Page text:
Five things you shouldn’t put in the refrigerator (And Five you should!)

For a long time, I figured most foods should probably be stuck in the refrigerator, and non-food things shouldn’t go there. It was just how I was raised. Recently, I found out that there are things you shouldn’t put in the refrigerator, and some weird things you should.


Five Things You Shouldn’t Stick in the Fridge


1.) Tomatoes: Tomatoes get soft and squishy when  you stick them in the refrigerator, and they also get this weird mealy texture that is not a good mouth feel. Avoid putting tomatoes in the refrigerator as often as you can- keep them away from sunlight too unless you like one side of your tomato weirdly ripe.


2.) Onions: Ever open up your fridge and get a whiff of all the strongly scented awfulness floating around in there? Blame that open can of tuna and the onions you stuck in the crisper drawer. Not only do onions impart that strong flavor to everything in your chill chest (like butter, milk, and cheese), but a stint in the refrigerator also makes them incredibly mushy, which just isn’t good in sandwiches or tacos. Ew.


3.) Potatoes: These starchy wonders do great in almost every meal, but shouldn’t have a place in your refrigerator at all. When  you put them in the cold, the starches convert to sugar… and that tastes bad. Keep your potatoes in a cool, dark place (like a potato bin, a wire basket under a counter, or in a mesh bag) instead of your fridge.


4.) Garlic: Another one of those “this will completely stink up your refrigerator” items, garlic will also impart flavors on your milk, eggs, butter and cheese- and not a good one. Store them in a cool dark place (away from the potatoes), and use the head within 10 days of cracking it open to avoid yicky, mushy garlic.

Honeycomb slice

5.) Honey: For some reason, all my friends seem to stick honey in the refrigerator, and I can’t figure out why. Honey is the only food item with zero expiration date. None. Nada. Zip. Honey from ancient Egypt has been revived from its crystalline state and was still completely edible (and I know I’m not the only person who would love to have a sample of that). It does not need the refrigerator, and in fact just makes it thicker and harder to work with. Keep your honey in a nice jar or squeeze bottle in the cupboard, and when it’s time to use it, run the bottle under hot water to loosen it up.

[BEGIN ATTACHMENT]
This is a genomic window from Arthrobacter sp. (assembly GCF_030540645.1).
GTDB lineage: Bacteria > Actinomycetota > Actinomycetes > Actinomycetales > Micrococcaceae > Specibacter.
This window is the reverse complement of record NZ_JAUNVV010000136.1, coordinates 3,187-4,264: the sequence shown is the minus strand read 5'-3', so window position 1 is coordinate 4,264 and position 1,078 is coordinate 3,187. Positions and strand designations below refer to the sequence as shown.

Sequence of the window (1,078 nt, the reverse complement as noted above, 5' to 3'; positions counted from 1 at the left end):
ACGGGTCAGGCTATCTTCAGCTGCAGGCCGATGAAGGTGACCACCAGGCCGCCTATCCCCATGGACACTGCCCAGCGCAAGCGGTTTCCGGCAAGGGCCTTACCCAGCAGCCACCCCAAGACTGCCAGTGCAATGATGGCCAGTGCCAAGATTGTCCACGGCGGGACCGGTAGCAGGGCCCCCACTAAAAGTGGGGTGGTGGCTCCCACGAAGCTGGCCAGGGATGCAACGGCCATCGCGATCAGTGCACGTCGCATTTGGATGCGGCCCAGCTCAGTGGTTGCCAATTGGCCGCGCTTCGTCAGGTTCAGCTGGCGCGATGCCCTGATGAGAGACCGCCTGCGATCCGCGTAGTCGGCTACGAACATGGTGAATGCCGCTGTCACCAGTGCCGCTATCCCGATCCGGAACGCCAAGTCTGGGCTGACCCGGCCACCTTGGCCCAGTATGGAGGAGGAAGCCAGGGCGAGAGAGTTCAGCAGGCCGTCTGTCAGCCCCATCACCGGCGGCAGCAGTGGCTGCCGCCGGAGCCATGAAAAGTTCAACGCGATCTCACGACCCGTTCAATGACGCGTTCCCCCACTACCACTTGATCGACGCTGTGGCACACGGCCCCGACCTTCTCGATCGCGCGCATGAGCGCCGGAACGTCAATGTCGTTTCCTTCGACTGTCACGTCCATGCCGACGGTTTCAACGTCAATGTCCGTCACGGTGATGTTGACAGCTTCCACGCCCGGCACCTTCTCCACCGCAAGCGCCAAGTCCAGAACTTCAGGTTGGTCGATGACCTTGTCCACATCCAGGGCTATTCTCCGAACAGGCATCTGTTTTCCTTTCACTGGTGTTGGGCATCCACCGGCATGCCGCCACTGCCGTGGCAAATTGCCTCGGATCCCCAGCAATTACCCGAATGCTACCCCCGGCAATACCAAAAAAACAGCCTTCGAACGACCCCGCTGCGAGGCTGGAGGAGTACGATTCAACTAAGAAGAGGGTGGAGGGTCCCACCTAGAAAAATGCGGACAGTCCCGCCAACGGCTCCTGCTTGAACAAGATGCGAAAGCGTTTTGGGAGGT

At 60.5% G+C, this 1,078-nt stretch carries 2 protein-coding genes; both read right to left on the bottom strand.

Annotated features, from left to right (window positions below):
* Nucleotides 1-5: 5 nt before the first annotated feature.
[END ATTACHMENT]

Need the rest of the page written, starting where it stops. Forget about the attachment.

Five Items You Should Put in the Refrigerator


1.) Maple Syrup: If you are using real, legit maple syrup (and not that high fructose maple and butter flavored monstrosity you find in the condiment aisle), you should refrigerate it after the original seal is broken. If you don’t, it’ll get all yeasty and moldy and not very good on pancakes. Stick it in the chill chest to keep it fresher, longer.


2.) Lipstick: Every woman has their lipstick, even if they don’t wear it often. Me, the usually makeup-less girl that I am have a whole plethora of funky colors stored away for the days I feel like going all out (and considering I’m a bit of a pretty color junkie, I just like collecting things that will give me a pop of color when I feel like it). Now, lipstick will eventually go rancid, so it’s best to find a way to decrease their breakdown- and cool temperatures help slow this down. Stick your lipsticks in a ziplock that’s been rolled tight (so there’s no extra air) and poke it in the butter tray (if you don’t already have butter there, that is). Your less-used colors will be usable for much longer, and you won’t have to worry about your limited-edition blueberry-bash lip color going sour on you.


3.) Eye creams, moisturizer, eyeliner and foundation: Yes, all of these things can go in the fridge, and for good reason- all four will last longer in the refrigerator, and they all feel really good when they’re applied fresh from the fridge. Chilly eyeliner and eye creams can also reduce morning puffiness, and a spoon stuck in the freezer can do the same (if you’re into pressing spoons under your eyes in the morning, that is.)


4.) Perfumes: If you’re a perfume person (and I am kind of a perfume junkie. I love discovering new scents, though right now I’m in a bit of a Celebrity Perfume rut (I’m hooked on Katy Perry’s Meow, Britney Spear’s Circus, and Taylor Swift’s Wonderstruck). Since I tend to rotate scents based on mood, I stick the rest of the perfumes in the fridge, where they can stay cool and stable (fragrances tend to break down over time, and the stable temperature in the chill chest helps keep that at bay). It also feels awesome to have cool perfume hit your skin.


5.) Lesser used spices: Regularly used spices that you’ll run out of in less than 6 months can stay right next to the stove, or in the spice cupboard, but spices you use rarely (clove, pickling spice, that weird Texan-spice-blend you bought but are a little scared of), can go in your refrigerator so they’ll last longer. Just remember that you put them in there, or when next Yule rolls around and you need to make spiced cider you’ll have no clue where you put the clove and end up with two bottles you never use.